Long-Ago Stolen Property
Webcast Q&A: Sunday, 13 February 2011, Question 3
In the live broadcast of Philosophy in Action Radio on 13 February 2011, I answered a question on long-ago stolen property.
I have an object in my possession that I stole almost 20 years ago. Finding the rightful owner and returning it is impossible. What should I do? I once lived in a large, very old apartment building, with a bike room in the basement, where residents were supposed to keep their bicycles. The room was virtually unused, as residents tended to keep theirs in their apartments. There were many dusty old unused bikes in there. I cut the lock off one, got new tires for it (the old ones were flat and brittle) and used it frequently while I lived there. I rationalized that a) it was probably abandoned (although I didn't know that, really) and b) the owner was always free to call security, have my lock cut off, and reclaim his bike. When I moved away, a couple years later, I kept the bike. Clearly I shouldn't have done so, and I would never do such a thing today. Should I just donate the bike to charity and move on? This is really bothering me.
My Answer, In Brief: Even though it's likely that the bike was abandoned, you should have asked the building management and/or other tenants before claiming the bike as your own. At this point, you ought to donate the bike to charity – not because you want to rid yourself of this source of guilt but because you should not benefit from your past wrongdoing.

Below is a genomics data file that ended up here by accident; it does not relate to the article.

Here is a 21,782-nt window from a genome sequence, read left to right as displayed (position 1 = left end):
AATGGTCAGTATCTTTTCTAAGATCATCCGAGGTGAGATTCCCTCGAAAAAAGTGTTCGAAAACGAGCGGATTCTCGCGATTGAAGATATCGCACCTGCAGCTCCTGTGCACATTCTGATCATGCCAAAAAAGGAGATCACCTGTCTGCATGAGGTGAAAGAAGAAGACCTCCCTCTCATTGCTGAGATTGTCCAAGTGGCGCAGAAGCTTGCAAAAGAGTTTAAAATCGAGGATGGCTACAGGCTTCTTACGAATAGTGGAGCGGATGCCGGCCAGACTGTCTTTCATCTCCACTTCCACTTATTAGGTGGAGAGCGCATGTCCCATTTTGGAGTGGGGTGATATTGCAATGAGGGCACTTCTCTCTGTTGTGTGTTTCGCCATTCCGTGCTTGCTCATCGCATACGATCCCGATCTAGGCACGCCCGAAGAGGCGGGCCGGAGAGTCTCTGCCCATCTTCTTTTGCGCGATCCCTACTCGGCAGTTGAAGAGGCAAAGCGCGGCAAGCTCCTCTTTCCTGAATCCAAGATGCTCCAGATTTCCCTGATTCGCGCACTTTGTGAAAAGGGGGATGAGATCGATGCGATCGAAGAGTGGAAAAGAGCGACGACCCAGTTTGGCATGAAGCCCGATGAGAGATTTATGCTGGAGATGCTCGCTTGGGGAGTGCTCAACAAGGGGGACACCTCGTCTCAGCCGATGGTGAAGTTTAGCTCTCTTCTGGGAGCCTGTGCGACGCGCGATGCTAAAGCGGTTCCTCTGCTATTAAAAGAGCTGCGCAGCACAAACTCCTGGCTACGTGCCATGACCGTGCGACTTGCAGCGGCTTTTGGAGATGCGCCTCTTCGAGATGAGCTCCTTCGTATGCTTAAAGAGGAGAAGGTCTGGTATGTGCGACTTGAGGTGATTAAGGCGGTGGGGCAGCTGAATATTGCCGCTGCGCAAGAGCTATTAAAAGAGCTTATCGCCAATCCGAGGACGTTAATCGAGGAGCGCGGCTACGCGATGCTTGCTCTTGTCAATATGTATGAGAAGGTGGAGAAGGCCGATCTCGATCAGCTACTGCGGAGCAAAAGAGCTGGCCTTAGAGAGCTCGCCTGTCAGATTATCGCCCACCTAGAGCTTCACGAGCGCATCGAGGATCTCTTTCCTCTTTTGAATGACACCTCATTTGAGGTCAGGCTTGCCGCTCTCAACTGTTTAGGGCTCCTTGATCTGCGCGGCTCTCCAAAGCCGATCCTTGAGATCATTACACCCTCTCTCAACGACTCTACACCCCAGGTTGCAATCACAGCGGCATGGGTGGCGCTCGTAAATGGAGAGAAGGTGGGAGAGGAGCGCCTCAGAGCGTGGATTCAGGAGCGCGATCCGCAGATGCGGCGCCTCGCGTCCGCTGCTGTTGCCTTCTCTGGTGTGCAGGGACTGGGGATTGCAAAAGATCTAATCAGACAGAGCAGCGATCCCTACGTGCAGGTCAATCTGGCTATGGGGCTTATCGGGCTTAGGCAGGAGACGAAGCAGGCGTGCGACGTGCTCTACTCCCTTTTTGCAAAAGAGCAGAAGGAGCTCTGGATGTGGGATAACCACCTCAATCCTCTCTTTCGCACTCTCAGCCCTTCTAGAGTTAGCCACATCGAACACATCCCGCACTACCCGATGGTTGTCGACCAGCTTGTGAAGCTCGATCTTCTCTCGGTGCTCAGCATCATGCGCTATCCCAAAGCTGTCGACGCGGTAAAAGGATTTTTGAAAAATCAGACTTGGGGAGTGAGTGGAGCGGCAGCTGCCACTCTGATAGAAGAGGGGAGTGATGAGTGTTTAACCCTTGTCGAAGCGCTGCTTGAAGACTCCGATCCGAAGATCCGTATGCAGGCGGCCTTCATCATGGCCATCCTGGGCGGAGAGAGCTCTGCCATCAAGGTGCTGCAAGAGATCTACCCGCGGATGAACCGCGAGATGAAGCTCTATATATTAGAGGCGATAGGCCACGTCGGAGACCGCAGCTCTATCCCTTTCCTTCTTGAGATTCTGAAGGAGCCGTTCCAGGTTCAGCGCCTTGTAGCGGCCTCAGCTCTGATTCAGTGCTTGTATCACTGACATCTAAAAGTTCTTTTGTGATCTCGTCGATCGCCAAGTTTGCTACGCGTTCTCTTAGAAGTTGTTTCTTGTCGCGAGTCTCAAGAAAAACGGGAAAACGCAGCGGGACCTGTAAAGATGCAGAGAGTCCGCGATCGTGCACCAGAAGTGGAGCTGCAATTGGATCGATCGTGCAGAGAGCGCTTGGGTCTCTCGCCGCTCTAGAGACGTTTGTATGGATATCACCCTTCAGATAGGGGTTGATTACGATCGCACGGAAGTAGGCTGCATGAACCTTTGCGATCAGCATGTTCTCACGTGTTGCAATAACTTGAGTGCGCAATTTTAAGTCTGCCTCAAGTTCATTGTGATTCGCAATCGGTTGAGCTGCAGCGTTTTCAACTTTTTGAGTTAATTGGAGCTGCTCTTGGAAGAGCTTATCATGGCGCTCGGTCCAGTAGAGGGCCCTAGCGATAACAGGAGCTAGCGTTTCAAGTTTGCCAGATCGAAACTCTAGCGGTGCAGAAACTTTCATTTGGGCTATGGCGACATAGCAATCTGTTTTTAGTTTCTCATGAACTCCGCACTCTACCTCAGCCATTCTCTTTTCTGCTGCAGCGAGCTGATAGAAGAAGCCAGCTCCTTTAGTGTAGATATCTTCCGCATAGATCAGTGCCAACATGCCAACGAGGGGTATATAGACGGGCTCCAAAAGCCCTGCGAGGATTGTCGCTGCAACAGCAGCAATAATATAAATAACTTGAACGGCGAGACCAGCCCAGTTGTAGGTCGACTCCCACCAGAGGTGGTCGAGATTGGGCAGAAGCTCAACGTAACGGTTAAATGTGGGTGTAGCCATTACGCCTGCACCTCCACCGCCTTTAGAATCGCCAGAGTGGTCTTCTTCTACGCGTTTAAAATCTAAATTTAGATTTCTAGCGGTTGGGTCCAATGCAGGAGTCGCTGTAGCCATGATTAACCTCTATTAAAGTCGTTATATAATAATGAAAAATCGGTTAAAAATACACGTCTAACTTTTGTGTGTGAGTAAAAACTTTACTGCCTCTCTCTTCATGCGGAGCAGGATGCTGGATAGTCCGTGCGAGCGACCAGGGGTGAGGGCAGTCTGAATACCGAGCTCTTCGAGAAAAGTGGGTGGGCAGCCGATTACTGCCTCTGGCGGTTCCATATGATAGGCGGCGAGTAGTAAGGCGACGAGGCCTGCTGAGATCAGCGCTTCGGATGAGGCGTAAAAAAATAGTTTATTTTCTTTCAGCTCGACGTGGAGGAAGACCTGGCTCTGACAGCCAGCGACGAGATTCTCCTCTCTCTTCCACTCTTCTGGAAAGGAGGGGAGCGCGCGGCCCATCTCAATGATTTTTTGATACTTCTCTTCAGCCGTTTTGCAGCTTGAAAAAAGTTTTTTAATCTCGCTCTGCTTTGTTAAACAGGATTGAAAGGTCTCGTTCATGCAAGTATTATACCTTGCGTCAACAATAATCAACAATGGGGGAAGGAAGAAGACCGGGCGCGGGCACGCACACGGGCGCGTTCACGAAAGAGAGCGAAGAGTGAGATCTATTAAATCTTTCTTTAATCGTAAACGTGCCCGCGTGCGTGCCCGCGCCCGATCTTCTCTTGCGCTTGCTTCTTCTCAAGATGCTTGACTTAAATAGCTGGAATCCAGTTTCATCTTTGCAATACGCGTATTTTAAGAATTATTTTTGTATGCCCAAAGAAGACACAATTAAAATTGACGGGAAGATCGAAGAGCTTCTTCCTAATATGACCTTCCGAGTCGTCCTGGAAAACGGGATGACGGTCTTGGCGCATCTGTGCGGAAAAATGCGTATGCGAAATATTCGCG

- Download: MP3 Segment
- Duration: 4:49
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About Philosophy in Action Radio
I'm Dr. Diana Hsieh. I'm a philosopher specializing the application of rational principles to the challenges of real life. I received my Ph.D in philosophy from the University of Colorado at Boulder in 2009. My dissertation defended moral responsibility and moral judgment against the doubts raised by Thomas Nagel's "problem of moral luck."
My radio show, Philosophy in Action Radio, broadcasts live over the internet on Sunday mornings and Wednesday evenings. On Sunday mornings, I answer four meaty questions applying rational principles to the challenges of real life in a live hour-long show. Greg Perkins of Objectivist Answers co-hosts the show. On Wednesday evenings, I interview an expert guest about a topic of practical importance.
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